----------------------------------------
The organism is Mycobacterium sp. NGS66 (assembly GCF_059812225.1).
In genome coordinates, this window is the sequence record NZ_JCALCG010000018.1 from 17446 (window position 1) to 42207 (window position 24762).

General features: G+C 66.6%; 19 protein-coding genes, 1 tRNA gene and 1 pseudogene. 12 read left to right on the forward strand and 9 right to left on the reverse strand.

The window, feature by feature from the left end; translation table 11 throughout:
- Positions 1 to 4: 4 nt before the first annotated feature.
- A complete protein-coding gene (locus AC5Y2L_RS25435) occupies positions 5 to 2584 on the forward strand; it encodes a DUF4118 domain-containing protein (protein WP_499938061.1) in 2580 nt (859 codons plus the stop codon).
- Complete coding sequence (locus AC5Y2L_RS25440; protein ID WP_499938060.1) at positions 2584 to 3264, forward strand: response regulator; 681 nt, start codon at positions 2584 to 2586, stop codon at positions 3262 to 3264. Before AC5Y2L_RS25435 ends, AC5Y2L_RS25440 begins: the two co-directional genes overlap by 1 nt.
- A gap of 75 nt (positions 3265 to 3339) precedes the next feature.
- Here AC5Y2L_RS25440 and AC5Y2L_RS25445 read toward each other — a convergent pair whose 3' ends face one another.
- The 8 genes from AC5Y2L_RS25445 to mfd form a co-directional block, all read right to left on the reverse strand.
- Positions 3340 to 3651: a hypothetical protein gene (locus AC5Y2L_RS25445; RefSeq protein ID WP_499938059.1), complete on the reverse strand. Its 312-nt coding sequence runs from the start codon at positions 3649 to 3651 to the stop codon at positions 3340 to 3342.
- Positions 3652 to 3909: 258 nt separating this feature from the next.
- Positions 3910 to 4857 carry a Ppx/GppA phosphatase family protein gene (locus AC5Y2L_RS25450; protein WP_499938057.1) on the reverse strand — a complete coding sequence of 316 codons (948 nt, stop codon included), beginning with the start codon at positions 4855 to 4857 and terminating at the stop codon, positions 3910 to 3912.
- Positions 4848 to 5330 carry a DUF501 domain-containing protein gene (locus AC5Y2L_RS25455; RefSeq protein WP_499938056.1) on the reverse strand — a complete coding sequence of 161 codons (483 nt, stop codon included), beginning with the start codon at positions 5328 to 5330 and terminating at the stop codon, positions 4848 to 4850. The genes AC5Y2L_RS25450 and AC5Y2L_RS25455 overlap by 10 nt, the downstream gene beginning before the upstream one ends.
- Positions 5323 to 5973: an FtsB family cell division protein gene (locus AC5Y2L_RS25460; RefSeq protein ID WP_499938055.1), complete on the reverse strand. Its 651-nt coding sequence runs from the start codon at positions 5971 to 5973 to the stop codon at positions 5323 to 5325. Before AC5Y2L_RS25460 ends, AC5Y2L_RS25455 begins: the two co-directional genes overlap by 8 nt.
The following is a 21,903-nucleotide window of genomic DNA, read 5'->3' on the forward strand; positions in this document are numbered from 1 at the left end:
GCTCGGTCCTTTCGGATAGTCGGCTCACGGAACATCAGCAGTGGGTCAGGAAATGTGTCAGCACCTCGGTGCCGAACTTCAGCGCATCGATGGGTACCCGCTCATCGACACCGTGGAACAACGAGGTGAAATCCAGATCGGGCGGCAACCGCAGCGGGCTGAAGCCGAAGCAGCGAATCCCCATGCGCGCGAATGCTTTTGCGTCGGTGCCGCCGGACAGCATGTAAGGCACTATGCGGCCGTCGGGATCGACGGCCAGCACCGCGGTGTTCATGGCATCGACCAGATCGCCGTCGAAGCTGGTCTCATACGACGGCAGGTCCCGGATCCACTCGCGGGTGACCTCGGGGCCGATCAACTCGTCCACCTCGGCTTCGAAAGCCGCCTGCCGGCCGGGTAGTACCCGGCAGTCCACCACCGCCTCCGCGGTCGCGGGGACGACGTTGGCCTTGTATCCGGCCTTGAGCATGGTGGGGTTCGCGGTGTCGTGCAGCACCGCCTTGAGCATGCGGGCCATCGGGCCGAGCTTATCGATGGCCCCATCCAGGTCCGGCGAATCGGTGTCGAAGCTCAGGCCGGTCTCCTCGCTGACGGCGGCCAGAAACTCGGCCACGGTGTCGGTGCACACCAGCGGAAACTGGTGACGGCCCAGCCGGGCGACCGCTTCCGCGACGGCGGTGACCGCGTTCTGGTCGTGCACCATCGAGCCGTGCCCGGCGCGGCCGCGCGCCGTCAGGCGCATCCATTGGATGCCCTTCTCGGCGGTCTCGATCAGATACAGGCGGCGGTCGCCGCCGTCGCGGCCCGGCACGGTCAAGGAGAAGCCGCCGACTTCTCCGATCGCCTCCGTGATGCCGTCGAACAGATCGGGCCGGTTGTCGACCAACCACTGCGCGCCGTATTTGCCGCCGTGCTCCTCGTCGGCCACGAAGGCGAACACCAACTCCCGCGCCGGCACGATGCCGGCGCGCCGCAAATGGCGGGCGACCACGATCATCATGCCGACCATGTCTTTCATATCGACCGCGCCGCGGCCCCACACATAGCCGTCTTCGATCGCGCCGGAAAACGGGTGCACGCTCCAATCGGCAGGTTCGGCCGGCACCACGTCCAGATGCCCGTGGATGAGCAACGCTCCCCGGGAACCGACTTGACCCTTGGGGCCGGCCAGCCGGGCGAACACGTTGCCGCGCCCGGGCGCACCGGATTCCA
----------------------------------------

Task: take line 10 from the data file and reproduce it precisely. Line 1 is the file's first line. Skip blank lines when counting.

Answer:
- The 8 genes from AC5Y2L_RS25445 to mfd form a co-directional block, all read right to left on the reverse strand.